[Haskell-cafe] do/if/then/else confusion

Jules Bean jules at jellybean.co.uk
Thu Nov 1 17:52:07 EDT 2007

David Carter wrote:
> readdirAll :: PD.DirStream -> IO [String]
> readdirAll d =
>   do dir <- PD.readDirStream d
>      if dir == ""
>        then return []
>        else rest <- readdirAll d
>             return (dir:rest)
> Compiling with GHC 6.6.1 gives me the not-very-useful message "Parse 
> error in pattern", pointing to the "i" of "if". I've tried all kinds of 

You've worked out the answer, and that's fine. You also said later in 
the thread that the error message isn't very good. (Which I agree with)

Perhaps it might help to understand why you do, in fact, get that 
strange message. It might illuminate why it's quite so hard to get good 
error messages in haskell :-( [*]

When you reach the "i" in "if", ghc knows that you are in a "do" 
expression. A "do" expression is a sequence of statements separated by 
semicolons (or layout, standing in for semicolons). When we decode the 
layout, everything indented further is "part of the same statement". So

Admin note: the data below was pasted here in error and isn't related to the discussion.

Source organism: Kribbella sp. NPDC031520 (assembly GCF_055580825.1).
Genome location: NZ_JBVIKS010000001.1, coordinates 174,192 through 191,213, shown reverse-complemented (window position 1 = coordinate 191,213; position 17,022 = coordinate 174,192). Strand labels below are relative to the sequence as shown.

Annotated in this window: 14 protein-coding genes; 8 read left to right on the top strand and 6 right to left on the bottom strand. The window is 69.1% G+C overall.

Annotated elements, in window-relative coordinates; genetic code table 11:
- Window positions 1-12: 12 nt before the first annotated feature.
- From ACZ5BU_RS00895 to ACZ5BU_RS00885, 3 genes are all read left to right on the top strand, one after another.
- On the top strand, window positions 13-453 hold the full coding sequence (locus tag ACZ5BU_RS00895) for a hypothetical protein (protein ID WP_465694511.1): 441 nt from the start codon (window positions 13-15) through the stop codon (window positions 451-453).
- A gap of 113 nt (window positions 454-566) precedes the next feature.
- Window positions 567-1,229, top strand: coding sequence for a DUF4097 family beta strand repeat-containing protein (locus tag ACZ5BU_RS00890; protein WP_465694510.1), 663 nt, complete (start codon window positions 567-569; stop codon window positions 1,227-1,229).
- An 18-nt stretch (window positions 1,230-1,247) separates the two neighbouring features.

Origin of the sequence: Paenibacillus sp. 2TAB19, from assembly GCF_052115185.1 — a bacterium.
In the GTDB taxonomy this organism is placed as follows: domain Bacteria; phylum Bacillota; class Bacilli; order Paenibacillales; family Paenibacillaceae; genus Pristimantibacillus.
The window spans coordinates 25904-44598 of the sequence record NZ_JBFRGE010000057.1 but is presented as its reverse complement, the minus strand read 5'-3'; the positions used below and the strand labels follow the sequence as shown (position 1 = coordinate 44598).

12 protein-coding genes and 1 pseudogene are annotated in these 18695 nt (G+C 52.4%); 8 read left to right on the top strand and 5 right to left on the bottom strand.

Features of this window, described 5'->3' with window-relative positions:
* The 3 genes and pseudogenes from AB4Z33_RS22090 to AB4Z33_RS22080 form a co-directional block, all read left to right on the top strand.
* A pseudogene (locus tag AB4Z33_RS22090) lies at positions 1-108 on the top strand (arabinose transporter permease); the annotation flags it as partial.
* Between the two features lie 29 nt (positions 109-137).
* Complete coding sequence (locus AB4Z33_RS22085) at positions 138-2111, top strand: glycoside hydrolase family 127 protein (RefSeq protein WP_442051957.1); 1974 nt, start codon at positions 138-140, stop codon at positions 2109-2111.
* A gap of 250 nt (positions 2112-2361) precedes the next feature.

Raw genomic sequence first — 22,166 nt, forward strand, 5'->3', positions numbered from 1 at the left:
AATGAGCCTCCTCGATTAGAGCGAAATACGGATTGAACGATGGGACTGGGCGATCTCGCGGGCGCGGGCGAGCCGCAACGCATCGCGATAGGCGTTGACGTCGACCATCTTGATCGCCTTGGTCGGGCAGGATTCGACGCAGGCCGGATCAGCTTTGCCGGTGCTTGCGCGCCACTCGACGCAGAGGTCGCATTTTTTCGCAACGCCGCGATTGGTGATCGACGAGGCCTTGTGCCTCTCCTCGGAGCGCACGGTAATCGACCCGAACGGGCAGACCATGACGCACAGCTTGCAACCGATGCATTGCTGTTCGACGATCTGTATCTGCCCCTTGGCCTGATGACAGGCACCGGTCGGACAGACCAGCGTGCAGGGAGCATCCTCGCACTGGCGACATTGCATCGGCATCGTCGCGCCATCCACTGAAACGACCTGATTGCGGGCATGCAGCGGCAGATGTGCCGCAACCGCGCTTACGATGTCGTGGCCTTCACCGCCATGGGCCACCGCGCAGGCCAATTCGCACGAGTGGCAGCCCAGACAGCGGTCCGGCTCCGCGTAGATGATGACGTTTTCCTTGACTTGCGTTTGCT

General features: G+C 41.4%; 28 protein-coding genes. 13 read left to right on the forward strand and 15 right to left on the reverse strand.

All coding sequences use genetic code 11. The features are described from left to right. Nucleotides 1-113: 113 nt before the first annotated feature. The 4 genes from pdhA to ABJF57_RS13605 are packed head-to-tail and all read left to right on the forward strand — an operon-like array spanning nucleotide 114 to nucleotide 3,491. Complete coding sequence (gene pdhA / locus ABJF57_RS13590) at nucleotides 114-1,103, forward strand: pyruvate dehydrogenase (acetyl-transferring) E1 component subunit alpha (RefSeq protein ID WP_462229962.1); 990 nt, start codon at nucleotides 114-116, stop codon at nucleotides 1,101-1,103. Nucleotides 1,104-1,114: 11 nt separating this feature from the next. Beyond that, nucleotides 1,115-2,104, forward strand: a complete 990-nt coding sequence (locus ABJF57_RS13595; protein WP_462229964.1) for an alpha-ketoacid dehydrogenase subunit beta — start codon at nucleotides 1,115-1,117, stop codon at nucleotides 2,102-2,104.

in particular, your code parses as

do {
dir <- PD.readDirStream d ;
if dir == "" then return [] else rest <- readdirAll d return (dir:rest);

The first statement in the do block is fine.

The second is the problem. Now statements are of two basic forms. They 
either have binders, or not. They are either

foo <- expr

or simply


Since the second line contains the magic <-, it must be the former. So 
what you have is 'if dir == "" then return [] else rest' being the 
'foo', i.e. the bit before the <-.

Now what is *supposed* to come before <- is a pattern (normally a 
variable name, which is a simple case of a pattern). "if" is a keyword 
which is not permitted to be a variable name or part of a pattern.

Hence "parse error in pattern".

Not sure if that is at all edifying, but it was an interesting exercise 
to write it...


* there are two reasons it's really hard to write a haskell compiler 
with good error messages. (1) the layout rule. (2) the use of exotic 
type system tricks like type classes to achieve elegant syntax. I don't 
mean to say that the developers of haskell compilers shouldn't keep 
trying though!

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